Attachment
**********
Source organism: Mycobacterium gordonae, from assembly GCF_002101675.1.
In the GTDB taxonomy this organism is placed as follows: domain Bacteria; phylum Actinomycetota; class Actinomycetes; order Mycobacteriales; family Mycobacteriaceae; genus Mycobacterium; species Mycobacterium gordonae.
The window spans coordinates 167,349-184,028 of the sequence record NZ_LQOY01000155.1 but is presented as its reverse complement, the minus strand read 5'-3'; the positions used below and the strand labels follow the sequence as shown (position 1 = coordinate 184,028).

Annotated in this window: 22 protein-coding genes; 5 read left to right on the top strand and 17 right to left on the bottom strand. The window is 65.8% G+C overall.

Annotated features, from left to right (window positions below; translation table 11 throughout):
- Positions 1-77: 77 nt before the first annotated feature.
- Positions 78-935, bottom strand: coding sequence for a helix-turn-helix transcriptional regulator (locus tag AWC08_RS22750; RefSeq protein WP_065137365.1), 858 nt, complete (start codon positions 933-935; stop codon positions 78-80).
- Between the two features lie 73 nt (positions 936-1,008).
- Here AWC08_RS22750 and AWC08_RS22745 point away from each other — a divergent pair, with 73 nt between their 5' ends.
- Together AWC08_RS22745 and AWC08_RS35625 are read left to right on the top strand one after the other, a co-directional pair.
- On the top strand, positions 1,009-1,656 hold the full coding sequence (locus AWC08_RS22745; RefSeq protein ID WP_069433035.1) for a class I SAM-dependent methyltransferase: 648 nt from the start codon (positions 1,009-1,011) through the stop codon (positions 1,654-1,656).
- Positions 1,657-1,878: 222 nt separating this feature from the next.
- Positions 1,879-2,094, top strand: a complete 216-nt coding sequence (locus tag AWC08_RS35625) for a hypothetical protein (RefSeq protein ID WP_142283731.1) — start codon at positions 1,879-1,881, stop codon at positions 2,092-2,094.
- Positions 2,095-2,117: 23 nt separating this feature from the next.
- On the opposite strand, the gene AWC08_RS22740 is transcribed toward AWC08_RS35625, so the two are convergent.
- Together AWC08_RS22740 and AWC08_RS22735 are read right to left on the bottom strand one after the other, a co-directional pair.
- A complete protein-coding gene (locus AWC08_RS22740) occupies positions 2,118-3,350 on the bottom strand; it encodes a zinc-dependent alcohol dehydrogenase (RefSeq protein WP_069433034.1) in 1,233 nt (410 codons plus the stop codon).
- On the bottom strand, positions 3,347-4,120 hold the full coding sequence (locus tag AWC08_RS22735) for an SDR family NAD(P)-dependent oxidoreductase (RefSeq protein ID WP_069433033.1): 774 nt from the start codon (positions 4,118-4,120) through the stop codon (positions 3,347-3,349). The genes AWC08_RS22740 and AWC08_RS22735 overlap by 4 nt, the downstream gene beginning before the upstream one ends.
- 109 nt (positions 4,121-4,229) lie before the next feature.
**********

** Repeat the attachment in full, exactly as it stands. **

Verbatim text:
Source organism: Mycobacterium gordonae, from assembly GCF_002101675.1.
In the GTDB taxonomy this organism is placed as follows: domain Bacteria; phylum Actinomycetota; class Actinomycetes; order Mycobacteriales; family Mycobacteriaceae; genus Mycobacterium; species Mycobacterium gordonae.
The window spans coordinates 167,349-184,028 of the sequence record NZ_LQOY01000155.1 but is presented as its reverse complement, the minus strand read 5'-3'; the positions used below and the strand labels follow the sequence as shown (position 1 = coordinate 184,028).

Annotated in this window: 22 protein-coding genes; 5 read left to right on the top strand and 17 right to left on the bottom strand. The window is 65.8% G+C overall.

Annotated features, from left to right (window positions below; translation table 11 throughout):
- Positions 1-77: 77 nt before the first annotated feature.
- Positions 78-935, bottom strand: coding sequence for a helix-turn-helix transcriptional regulator (locus tag AWC08_RS22750; RefSeq protein WP_065137365.1), 858 nt, complete (start codon positions 933-935; stop codon positions 78-80).
- Between the two features lie 73 nt (positions 936-1,008).
- Here AWC08_RS22750 and AWC08_RS22745 point away from each other — a divergent pair, with 73 nt between their 5' ends.
- Together AWC08_RS22745 and AWC08_RS35625 are read left to right on the top strand one after the other, a co-directional pair.
- On the top strand, positions 1,009-1,656 hold the full coding sequence (locus AWC08_RS22745; RefSeq protein ID WP_069433035.1) for a class I SAM-dependent methyltransferase: 648 nt from the start codon (positions 1,009-1,011) through the stop codon (positions 1,654-1,656).
- Positions 1,657-1,878: 222 nt separating this feature from the next.
- Positions 1,879-2,094, top strand: a complete 216-nt coding sequence (locus tag AWC08_RS35625) for a hypothetical protein (RefSeq protein ID WP_142283731.1) — start codon at positions 1,879-1,881, stop codon at positions 2,092-2,094.
- Positions 2,095-2,117: 23 nt separating this feature from the next.
- On the opposite strand, the gene AWC08_RS22740 is transcribed toward AWC08_RS35625, so the two are convergent.
- Together AWC08_RS22740 and AWC08_RS22735 are read right to left on the bottom strand one after the other, a co-directional pair.
- A complete protein-coding gene (locus AWC08_RS22740) occupies positions 2,118-3,350 on the bottom strand; it encodes a zinc-dependent alcohol dehydrogenase (RefSeq protein WP_069433034.1) in 1,233 nt (410 codons plus the stop codon).
- On the bottom strand, positions 3,347-4,120 hold the full coding sequence (locus tag AWC08_RS22735) for an SDR family NAD(P)-dependent oxidoreductase (RefSeq protein ID WP_069433033.1): 774 nt from the start codon (positions 4,118-4,120) through the stop codon (positions 3,347-3,349). The genes AWC08_RS22740 and AWC08_RS22735 overlap by 4 nt, the downstream gene beginning before the upstream one ends.
- 109 nt (positions 4,121-4,229) lie before the next feature.